A number of institutions of higher learning are already dealing with dangerous and disruptive coronavirus outbreaks shortly after reopening for in-person classes, with two large universities abruptly switching to remote learning this week.
The University of Notre Dame:
Tuesday afternoon, Notre Dame announced it had canceled in-person classes for at least two weeks after reporting 80 newly confirmed coronavirus cases earlier in the day, up from 58 total cases the day before.
The University of North Carolina at Chapel Hill:
On Monday, the state university’s chancellor and provost called off in-person classes for undergraduates. Within a week of its reopening, UNC reported four coronavirus clusters on the Chapel Hill campus: three in student dormitories, and one in an off-campus fraternity house.
University of Kentucky:
Through Thursday of last week, UK had reported 160 positive Covid-19 cases among students. The number was up to 189 as of Saturday. Yet, that total number is out of 17,285 tests, which translates to a positivity rate of 1.1%. The university currently plans to continue in-person learning, but with increased precautions. It has created nearly 35,000 signs encouraging social distancing and removed almost 10,000 chairs and furniture from classrooms to create added space. Some vending machines are selling hand sanitizer and masks.
East Carolina University:
The school has averaged about 30 new cases per week in August. It reported its first cluster in a dorm Monday evening. Dr. Ron Mitchelson, ECU’s interim chancellor, said ECU police and Greenville police were called to two dozen parties over the weekend.
Oklahoma State University:
Earlier this month, OSU conducted mandatory tests on all students before they could move into their residence halls, and 22 students tested positive. An entire sorority house is now under quarantine and isolation after school officials confirmed Saturday that 23 members of Pi Beta Phi tested positive for the coronavirus.
A total of 155 students have been quarantined in Loomis Hall after a student tested positive for Covid-19 over the weekend, officials said Monday. According to the school’s website, the college’s plan for the start of the fall semester allows only first-year students to attend classes in-person while others participate in distance learning. Sophomores, juniors and seniors will be permitted to return to campus in late September.
Northeast Mississippi Community College:
A week after classes resumed August 3, the school’s president, Dr. Ricky G. Ford, said “around 300” students, roughly 10% of the entire student population, were in quarantine due to potential exposure to the virus. In addition, “about 25 to 28” of the college’s approximately 300 employees were in quarantine, according to Ford.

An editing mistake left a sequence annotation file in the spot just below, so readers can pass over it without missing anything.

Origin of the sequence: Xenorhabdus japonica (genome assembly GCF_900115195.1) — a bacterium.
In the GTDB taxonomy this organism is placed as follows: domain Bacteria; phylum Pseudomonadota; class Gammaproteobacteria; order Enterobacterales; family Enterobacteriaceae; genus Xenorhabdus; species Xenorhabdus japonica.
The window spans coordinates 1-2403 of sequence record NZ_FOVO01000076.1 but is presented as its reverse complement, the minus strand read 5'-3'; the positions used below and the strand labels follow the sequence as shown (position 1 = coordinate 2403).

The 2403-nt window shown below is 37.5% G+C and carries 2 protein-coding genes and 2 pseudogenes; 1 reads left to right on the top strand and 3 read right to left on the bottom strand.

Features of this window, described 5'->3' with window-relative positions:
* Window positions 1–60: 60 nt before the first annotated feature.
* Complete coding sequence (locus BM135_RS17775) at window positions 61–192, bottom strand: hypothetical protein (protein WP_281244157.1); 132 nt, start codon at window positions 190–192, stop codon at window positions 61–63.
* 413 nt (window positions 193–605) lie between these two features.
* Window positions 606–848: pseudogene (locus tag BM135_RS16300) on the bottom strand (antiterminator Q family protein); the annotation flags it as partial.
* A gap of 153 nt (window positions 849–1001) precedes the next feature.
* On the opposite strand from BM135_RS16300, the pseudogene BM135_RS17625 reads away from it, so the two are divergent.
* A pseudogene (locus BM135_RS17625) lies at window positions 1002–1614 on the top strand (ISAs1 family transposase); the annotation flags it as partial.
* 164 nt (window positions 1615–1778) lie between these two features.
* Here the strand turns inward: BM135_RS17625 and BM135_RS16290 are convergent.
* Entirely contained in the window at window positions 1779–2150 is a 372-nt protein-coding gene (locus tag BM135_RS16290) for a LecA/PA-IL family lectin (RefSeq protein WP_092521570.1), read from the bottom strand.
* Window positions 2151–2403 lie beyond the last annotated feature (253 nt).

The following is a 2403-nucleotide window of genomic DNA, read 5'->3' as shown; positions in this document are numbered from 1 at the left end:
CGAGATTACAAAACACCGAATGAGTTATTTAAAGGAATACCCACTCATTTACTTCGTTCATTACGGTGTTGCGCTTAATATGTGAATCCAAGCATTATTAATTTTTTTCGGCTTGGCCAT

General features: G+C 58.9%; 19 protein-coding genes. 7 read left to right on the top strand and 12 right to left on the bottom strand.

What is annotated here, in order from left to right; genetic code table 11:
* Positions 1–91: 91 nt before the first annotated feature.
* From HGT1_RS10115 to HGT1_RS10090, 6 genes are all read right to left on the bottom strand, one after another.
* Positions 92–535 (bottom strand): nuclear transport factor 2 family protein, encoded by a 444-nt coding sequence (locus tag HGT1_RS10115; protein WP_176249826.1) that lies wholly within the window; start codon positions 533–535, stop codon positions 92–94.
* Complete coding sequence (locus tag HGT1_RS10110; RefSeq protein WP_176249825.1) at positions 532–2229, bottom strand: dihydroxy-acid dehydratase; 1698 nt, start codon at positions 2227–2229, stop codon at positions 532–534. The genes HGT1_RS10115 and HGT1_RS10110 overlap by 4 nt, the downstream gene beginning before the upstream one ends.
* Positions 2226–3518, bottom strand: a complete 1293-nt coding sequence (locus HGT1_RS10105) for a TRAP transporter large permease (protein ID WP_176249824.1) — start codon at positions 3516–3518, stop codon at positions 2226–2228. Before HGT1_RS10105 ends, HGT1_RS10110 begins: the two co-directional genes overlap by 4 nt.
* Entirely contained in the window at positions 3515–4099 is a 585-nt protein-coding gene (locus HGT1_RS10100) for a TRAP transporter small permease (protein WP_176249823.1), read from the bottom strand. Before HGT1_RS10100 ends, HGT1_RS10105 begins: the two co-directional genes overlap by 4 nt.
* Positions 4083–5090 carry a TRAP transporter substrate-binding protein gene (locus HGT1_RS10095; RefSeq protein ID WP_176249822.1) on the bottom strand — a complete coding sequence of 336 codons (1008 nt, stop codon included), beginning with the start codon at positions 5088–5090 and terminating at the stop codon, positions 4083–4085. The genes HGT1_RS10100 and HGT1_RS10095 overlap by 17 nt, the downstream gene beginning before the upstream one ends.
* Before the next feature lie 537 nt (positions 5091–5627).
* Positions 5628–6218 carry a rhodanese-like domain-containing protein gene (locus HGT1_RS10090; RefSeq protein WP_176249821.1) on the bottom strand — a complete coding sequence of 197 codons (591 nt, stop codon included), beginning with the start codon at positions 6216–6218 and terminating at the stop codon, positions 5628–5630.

Western Kentucky University
WKU isn’t scheduled to open until August 24, but the University’s online dashboard, which was updated last Friday, is reporting a total of 206 positive COVID-19 cases within its broader campus community, including 175 students. In addition, 31 WKU faculty, staff or on-campus contractors have tested positive for Covid-19 since July 1, with five of those cases coming last week.
“The number of clusters is growing and soon could become out of control,” said Barbara Rimer, dean of the University of North Carolina at Chapel Hill. “It is time for an off-ramp. We have tried to make this work, but it is not working.”
How and when to safely reopen schools remains a hotly debated, and often partisan, issue in the U.S. As opposed to elementary and high schools, most students attending institutions of higher learning are adults with greater personal freedoms, but administrators still face responsibility (and liability) for their welfare. According to guidance from the Centers for Disease Control and Prevention, colleges should consider closing buildings and suspending in-person classes following Covid-19 outbreaks. Doing so comes at a great cost for universities: According to USA Today, experts have warned that “another semester of remote courses could have disastrous effects on student enrollment and college budgets.” Some returning college students have reportedly considered deferring enrollment until campuses fully reopen. Some schools are reportedly charging students up to $ 450 for “Covid-19 fees” intended to cover testing costs, as well as cleaning and other expenses that schools are incurring.
17%: According to a SimpsonScarborough survey taken last month, only 17% of returning college students expressed a desire to return to take all of their classes in-person.